On Being Stuck: A Personal Reflection on Mobility Inequality
My job has me traveling a lot. I’ve spent 5 of the past 10 months of this year living abroad within 3 different continents. Over the past three weeks alone, I have flown through Albuquerque, Denver, Austin, Detroit, Toronto, London, Istanbul, Gaziantep, Amsterdam, Reykjavik, and Washington D.C. And while I certainly depend on today’s methods of transportation, I have only recently begun appreciating the concept of free movement.
My job title is long and exhausting - Maternal and Child Health Emergency Response Officer – but in essence I am the “travel guy” for my organization, Circle of Health International (COHI). I make sure that we are well informed + represented in the field and that our programs and volunteers get the support they need. COHI is an Austin-based nonprofit that provides maternal and female reproductive health care for women and children in crisis settings by sending clinical volunteers, delivering medical supplies, and facilitating capacity training events. It’s a terrific organization, check it out: cohintl.org
Recently, COHI has been focusing its efforts on the current European refugee crisis that started with a series of volunteer placements in Lesvos, Greece throughout this past winter. I myself was sent there for 6 weeks where I worked intimately with folks and families from Syria, Iraq, Afghanistan, Pakistan, Iran, and Morocco. Despite speaking a variety of languages, baring myriad ethnicities, and sharing diverse cultures, they all had one at least one thing in common: they were stuck. At this time, Greece’s northern border was on the cusp of closing completely and the fateful EU-Turkey agreement was just weeks away. After successfully braving the Aegean crossing from Turkey to Lesvos on overcrowded dinghies, these travelers would learn that they had reached the end of the road.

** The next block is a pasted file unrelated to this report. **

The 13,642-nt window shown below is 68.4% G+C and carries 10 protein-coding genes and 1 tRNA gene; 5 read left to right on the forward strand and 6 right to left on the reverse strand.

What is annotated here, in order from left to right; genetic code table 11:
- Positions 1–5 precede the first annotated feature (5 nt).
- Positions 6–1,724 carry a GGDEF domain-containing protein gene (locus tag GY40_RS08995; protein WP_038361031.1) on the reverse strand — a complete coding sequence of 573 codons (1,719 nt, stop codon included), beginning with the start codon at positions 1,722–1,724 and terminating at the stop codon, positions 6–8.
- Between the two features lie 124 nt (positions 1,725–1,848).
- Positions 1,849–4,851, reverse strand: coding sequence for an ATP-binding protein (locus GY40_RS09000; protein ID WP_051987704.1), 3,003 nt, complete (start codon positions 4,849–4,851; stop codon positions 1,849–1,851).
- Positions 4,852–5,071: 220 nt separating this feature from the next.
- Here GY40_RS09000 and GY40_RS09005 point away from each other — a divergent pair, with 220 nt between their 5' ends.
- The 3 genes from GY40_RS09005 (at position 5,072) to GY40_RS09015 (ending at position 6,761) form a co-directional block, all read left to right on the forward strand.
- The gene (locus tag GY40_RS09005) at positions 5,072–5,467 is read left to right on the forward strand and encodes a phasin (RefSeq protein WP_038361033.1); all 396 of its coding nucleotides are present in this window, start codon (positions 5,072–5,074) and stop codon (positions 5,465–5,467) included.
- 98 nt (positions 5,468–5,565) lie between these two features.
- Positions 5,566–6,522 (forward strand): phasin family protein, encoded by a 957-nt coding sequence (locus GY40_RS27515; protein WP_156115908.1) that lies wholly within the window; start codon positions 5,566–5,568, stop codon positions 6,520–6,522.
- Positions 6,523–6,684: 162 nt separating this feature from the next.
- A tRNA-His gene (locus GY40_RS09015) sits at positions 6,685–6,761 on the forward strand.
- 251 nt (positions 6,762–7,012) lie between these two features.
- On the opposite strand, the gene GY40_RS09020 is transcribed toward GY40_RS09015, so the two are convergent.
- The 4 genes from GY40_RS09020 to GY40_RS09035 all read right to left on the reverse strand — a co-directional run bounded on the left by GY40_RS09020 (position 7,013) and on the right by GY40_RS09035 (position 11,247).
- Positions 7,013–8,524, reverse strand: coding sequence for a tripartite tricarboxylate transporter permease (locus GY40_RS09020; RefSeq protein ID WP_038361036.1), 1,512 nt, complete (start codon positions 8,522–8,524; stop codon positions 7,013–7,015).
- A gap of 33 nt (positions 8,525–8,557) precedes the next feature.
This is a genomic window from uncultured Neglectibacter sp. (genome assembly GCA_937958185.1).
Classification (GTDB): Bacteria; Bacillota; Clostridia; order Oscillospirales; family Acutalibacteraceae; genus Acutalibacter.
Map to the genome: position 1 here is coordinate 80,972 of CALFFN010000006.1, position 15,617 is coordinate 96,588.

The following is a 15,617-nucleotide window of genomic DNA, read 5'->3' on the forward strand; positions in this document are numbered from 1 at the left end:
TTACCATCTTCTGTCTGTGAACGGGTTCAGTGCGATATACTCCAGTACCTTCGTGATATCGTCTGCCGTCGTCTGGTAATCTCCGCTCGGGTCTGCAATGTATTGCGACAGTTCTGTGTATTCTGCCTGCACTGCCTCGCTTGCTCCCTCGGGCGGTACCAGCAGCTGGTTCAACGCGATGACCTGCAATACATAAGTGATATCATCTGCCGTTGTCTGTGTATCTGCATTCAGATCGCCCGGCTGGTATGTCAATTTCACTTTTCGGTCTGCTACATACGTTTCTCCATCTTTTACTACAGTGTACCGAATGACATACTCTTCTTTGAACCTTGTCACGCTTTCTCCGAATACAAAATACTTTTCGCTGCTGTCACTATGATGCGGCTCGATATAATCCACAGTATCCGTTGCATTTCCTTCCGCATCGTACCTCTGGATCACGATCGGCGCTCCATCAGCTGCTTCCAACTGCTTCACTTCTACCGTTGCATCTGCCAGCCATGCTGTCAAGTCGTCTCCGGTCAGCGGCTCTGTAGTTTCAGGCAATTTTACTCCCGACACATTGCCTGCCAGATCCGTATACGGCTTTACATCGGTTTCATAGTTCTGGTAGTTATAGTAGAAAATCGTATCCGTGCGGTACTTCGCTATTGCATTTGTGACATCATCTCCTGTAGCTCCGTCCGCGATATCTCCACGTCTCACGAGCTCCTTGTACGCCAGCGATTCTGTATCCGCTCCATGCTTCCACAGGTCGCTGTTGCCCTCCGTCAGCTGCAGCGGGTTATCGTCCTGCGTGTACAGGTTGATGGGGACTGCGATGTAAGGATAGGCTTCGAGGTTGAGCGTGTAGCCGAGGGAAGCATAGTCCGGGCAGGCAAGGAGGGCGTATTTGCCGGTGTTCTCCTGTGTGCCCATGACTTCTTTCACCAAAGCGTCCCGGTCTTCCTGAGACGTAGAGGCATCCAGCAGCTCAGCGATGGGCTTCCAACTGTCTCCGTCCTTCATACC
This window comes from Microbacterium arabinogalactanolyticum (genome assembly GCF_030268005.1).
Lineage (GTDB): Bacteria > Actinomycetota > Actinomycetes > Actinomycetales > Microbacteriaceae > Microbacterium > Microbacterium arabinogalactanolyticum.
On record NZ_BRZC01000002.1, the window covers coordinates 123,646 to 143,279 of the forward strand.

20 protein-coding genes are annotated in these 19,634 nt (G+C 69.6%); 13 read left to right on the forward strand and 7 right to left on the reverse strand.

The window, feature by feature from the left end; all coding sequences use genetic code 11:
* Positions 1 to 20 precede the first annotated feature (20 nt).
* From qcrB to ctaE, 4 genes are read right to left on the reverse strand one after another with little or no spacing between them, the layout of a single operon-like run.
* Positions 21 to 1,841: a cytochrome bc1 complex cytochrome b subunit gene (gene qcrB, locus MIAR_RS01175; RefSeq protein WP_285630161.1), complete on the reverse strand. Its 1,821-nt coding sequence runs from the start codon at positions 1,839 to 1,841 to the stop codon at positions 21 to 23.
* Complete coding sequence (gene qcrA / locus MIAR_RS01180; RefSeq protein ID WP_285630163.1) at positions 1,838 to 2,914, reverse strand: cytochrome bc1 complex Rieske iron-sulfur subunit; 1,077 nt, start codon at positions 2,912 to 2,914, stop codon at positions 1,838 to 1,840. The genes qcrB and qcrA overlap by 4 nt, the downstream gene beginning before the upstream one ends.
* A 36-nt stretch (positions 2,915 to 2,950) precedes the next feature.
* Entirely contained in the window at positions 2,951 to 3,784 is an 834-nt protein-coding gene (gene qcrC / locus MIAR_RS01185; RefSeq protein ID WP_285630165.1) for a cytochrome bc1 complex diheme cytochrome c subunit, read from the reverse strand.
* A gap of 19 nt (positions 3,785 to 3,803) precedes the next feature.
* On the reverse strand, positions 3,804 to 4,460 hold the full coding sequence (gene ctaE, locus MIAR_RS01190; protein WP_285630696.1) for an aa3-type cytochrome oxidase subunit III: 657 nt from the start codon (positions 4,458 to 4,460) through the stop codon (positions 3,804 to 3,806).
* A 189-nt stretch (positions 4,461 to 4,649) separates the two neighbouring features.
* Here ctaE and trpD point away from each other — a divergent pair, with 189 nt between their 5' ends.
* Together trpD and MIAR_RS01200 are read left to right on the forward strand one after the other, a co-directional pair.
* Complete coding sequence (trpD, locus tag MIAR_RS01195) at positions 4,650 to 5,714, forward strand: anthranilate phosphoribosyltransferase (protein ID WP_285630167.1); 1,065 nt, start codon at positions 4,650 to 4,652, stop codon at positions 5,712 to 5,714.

A friend of mine from Morocco – a demographic whom humanitarians feel least sympathetic toward due to the absence of war or conflict in their home country – passed his languishing time on the island by volunteering for his fellow migrants and refugees. When I asked him where he planned on going now that Moroccans were not allowed past the border, he sighed, “somewhere better. I know I will get there, it just might take a very long time…”
Consider your fondest experience with an airline delay. Whether it be a night spent in Terminal B following a blizzard or 9 hours next to the Delta service desk due to an airplane malfunction, there is a feeling of frustration and hopelessness that accompanies immobility. Now, to equate these inconveniences to the strife of refugees attempting to enter Europe is a hefty oversimplification but for most of us today in the Western world, this is the closest we come to experiencing anything similar.